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  • Dr. Marty Mackary says this : "As a Johns Hopkins scientist who has conducted more than 100 clinical studies and reviewed thousands more from the scientific community at large, I can assure you that the agency’s review can be done within 24 to 48 hours without cutting any corners." [ "FDA Career Staff Are Delaying the Vaccine As Thousands of Americans Die: We’ve gone from ‘Operation Warp Speed’ to develop a vaccine to ‘Operation Turtle Speed’ to review It," Marty Makary ( Dec 4, 2020).

If my research team, normally tasked with analyzing data on millions of patients, was asked to review the smaller Pfizer vaccine study of 43,000 patients, it would take about one hour.

The FDA also reviews manufacturing data from Pfizer on how they made the drug. But not only can that data be reviewed in a few hours, it should have been done months ago when it was available. While the FDA was waiting for Pfizer’s long-term vaccine results to come in, the agency should have anticipated this step and done it early.

The final step of the FDA review is to look at the outcomes of the study volunteers, including rates and severity of infection and side effects in the vaccine and placebo groups. Again, there is no plausible reason why this basic analysis cannot be done in 24 hours. The FDA and external scientists have a simple task: confirm or reject the review already conducted by the trial’s independent data safety monitoring board before FDA submission.

Let me be clear: The agency should not cut any corners in its review process, just cut out the sitting-around time. FDA insiders say the agency and its approximately 17,000 employees were dark for the four-day Thanksgiving holiday, including those working on the vaccine approval. It’s time the FDA adopts a sense of urgency.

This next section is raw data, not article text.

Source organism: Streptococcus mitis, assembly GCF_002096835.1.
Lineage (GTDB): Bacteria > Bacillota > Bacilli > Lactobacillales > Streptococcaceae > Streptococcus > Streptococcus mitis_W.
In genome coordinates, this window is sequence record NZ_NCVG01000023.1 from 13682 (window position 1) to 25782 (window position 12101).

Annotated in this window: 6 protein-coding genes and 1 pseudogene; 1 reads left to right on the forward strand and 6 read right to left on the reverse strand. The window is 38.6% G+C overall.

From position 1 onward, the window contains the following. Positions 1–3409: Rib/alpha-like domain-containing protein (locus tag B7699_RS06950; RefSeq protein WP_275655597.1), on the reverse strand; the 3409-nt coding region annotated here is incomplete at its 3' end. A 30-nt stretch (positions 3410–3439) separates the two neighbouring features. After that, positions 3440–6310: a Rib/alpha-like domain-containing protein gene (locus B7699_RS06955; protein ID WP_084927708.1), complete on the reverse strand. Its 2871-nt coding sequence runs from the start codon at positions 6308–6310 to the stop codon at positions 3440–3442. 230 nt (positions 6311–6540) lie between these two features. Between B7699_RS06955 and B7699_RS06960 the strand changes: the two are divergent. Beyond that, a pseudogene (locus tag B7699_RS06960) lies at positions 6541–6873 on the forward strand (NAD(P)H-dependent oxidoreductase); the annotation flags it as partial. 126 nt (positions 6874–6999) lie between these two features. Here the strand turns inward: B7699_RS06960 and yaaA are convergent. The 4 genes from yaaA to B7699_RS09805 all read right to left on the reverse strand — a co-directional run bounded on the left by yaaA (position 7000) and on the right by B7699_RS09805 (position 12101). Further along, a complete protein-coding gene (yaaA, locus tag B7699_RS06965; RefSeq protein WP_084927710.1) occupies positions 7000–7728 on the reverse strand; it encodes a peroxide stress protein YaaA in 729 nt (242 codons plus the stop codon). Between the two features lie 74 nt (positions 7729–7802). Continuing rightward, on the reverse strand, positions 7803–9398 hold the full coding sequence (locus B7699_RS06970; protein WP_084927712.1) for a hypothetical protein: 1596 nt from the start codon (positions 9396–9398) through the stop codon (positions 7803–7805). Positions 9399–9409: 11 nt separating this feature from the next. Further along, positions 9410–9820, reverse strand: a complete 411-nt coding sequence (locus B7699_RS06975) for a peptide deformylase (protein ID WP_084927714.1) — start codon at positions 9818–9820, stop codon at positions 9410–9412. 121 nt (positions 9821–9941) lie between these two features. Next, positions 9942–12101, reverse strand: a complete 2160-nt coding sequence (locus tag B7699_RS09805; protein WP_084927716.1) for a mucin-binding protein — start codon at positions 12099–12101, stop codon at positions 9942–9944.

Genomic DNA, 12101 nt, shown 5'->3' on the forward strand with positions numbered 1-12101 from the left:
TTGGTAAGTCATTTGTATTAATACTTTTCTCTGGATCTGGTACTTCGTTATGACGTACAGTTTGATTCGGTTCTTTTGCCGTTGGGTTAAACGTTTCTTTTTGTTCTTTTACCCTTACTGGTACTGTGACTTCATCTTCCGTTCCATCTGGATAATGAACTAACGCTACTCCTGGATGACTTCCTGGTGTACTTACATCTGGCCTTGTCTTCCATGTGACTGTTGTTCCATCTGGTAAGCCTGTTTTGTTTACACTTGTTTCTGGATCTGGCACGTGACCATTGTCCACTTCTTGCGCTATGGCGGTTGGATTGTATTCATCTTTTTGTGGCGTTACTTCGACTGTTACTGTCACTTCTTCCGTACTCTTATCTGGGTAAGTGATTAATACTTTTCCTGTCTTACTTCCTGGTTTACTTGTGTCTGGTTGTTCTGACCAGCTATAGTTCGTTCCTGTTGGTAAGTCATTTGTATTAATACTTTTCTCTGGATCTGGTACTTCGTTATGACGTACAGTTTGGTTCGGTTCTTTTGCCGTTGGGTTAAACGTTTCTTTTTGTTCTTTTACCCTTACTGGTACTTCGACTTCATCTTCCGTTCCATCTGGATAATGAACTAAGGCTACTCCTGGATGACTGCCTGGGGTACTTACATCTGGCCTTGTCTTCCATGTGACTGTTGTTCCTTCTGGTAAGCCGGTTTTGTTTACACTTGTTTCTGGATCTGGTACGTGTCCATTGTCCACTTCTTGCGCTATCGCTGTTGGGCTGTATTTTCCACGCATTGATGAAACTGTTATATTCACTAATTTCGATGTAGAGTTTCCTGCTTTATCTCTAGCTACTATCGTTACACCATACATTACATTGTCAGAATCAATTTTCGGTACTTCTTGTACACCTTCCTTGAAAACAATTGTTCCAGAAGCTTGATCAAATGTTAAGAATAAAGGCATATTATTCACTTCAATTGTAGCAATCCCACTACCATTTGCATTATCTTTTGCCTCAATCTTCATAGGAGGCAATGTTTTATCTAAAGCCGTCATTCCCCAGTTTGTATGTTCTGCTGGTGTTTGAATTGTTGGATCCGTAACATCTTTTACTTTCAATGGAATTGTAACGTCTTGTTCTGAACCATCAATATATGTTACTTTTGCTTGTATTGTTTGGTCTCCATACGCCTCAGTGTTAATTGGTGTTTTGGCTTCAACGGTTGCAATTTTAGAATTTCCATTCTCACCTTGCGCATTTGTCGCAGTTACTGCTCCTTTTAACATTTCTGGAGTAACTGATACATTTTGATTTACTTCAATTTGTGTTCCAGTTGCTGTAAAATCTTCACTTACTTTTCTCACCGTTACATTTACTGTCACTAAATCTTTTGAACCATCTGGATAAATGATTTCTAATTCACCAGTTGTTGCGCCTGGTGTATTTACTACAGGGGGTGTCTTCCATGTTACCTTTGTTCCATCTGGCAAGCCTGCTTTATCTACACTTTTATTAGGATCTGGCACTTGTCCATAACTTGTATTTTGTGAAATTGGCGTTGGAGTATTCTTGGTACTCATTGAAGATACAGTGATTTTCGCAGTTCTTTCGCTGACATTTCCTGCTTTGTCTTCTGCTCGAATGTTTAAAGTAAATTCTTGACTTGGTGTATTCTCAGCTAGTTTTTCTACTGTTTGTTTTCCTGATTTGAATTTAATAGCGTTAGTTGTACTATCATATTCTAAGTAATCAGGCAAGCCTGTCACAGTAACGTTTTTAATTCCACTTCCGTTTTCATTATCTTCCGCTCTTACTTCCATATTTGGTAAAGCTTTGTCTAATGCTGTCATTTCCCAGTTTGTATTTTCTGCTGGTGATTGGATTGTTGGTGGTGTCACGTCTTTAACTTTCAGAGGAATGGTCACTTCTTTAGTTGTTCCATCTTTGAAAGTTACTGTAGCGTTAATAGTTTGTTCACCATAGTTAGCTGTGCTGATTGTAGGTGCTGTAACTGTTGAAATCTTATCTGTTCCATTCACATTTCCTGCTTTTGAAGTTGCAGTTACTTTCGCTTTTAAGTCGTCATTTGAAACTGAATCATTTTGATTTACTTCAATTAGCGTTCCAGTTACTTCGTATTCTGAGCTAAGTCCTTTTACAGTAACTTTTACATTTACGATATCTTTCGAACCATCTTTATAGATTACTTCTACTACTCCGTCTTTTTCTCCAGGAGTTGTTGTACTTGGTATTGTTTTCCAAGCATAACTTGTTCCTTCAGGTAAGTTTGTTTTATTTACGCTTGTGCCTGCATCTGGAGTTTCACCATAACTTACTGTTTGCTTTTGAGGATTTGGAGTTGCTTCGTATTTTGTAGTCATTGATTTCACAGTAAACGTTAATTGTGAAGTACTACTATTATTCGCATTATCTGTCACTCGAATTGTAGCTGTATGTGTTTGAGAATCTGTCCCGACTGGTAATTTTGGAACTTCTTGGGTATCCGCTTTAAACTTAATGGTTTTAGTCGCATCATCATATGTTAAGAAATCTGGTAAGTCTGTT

FDA plans to kill 50,000 Americans over the next month - over 16X the direct casualties from 2001/9/11 - by keeping it illegal for doctors to prescribe Paxlovid. Can no one stop these homicidal supervillains?


"Moderna had to disclose to the FDA that one of the coronavirus vaccine patients got struck by lightning; after a review, this was declared probably unrelated." "WebMD, And The Tragedy Of Legible Expertise What does running a medical database teach you about why everything sucks?"

Johnson & Johnson and Novavax are also safe and effective, far better than we need them to be. They both held onto their data longer than they would have in a sane world, and took longer to collect it than they would have in a sane world, but there’s nothing other than bureaucratic delays now standing in our way. Johnson & Johnson is expected to get its approval at some unspecified date, presumably this month. Yet there is no sense of urgency.

AstraZeneca is even more egregious. There are doses ready to go, it has been approved by major regulatory agencies elsewhere, and the main objections seem to be “the data isn’t from Americans” and “we’re mad at you about previous mistakes so we need to punish that somehow.” We are still going to wait until April or so for the American data, plus the delays after that, unless something changes and the new administration and/or the FDA see themselves as sufficiently blameworthy for not approving the vaccine. This badly needs more outrage. There’s an increasing amount, but so far it’s nowhere near enough.

Sputnik is the least egregious. Not using it is going to get a lot of people killed, but it’s a Russian project largely motivated by national pride, that never held out any hope of convincing us to trust it and always planned to distribute its doses in Russia and then the third world, so I can sort of understand this one. I’ll settle for the other five.

If you’re running out of vials in which to put your vaccine, you should put as much as possible into each vial, and also yes more money would have accelerated vaccine production and more money still could do so. Moderna is therefore asking the FDA permission to put more doses in the vials, which somehow they need to do, and also the answer wasn’t ‘yes of course do that I know technically you had to ask but this really, really isn’t a question.’ ...

I think this is being too charitable. The correct timeline involves not having to check at all, and correct timeline where approval is necessary to avoid other stupid cases doesn’t waste the day confirming and you get a yes during the call. Also, note that this is saying the FDA could approve it within weeks, but also might not. We’re supposed to think this is fast and praiseworthy for literally ‘put more of the same liquid into the same vials.’ That’s the standards we’re judging ourselves against these days.